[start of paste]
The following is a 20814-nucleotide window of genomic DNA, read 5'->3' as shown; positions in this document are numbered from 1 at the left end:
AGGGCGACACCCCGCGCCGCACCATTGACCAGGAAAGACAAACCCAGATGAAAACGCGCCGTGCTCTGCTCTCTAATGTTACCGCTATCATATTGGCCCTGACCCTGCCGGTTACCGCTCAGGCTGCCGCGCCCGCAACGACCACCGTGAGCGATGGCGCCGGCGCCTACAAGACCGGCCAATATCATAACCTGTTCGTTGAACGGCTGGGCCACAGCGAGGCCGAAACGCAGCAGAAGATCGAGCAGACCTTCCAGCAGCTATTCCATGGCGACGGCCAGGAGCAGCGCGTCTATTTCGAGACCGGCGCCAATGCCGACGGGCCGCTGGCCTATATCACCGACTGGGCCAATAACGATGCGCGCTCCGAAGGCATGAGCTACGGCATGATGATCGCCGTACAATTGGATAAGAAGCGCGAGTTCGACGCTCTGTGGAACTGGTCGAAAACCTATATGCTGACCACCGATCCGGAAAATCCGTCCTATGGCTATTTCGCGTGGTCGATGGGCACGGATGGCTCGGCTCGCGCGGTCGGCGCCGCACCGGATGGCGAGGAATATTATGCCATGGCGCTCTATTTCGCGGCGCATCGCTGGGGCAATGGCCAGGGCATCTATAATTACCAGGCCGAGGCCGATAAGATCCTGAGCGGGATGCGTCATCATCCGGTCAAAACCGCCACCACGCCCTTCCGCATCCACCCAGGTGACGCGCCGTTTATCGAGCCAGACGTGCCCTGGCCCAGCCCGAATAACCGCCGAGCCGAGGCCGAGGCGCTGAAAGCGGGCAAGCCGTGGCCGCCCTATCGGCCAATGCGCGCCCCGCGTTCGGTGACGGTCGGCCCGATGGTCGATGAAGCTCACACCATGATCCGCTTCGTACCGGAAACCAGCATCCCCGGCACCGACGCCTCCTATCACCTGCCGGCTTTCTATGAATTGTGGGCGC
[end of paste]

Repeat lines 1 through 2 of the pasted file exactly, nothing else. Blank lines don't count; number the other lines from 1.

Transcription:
The following is a 20814-nucleotide window of genomic DNA, read 5'->3' as shown; positions in this document are numbered from 1 at the left end:
AGGGCGACACCCCGCGCCGCACCATTGACCAGGAAAGACAAACCCAGATGAAAACGCGCCGTGCTCTGCTCTCTAATGTTACCGCTATCATATTGGCCCTGACCCTGCCGGTTACCGCTCAGGCTGCCGCGCCCGCAACGACCACCGTGAGCGATGGCGCCGGCGCCTACAAGACCGGCCAATATCATAACCTGTTCGTTGAACGGCTGGGCCACAGCGAGGCCGAAACGCAGCAGAAGATCGAGCAGACCTTCCAGCAGCTATTCCATGGCGACGGCCAGGAGCAGCGCGTCTATTTCGAGACCGGCGCCAATGCCGACGGGCCGCTGGCCTATATCACCGACTGGGCCAATAACGATGCGCGCTCCGAAGGCATGAGCTACGGCATGATGATCGCCGTACAATTGGATAAGAAGCGCGAGTTCGACGCTCTGTGGAACTGGTCGAAAACCTATATGCTGACCACCGATCCGGAAAATCCGTCCTATGGCTATTTCGCGTGGTCGATGGGCACGGATGGCTCGGCTCGCGCGGTCGGCGCCGCACCGGATGGCGAGGAATATTATGCCATGGCGCTCTATTTCGCGGCGCATCGCTGGGGCAATGGCCAGGGCATCTATAATTACCAGGCCGAGGCCGATAAGATCCTGAGCGGGATGCGTCATCATCCGGTCAAAACCGCCACCACGCCCTTCCGCATCCACCCAGGTGACGCGCCGTTTATCGAGCCAGACGTGCCCTGGCCCAGCCCGAATAACCGCCGAGCCGAGGCCGAGGCGCTGAAAGCGGGCAAGCCGTGGCCGCCCTATCGGCCAATGCGCGCCCCGCGTTCGGTGACGGTCGGCCCGATGGTCGATGAAGCTCACACCATGATCCGCTTCGTACCGGAAACCAGCATCCCCGGCACCGACGCCTCCTATCACCTGCCGGCTTTCTATGAATTGTGGGCGC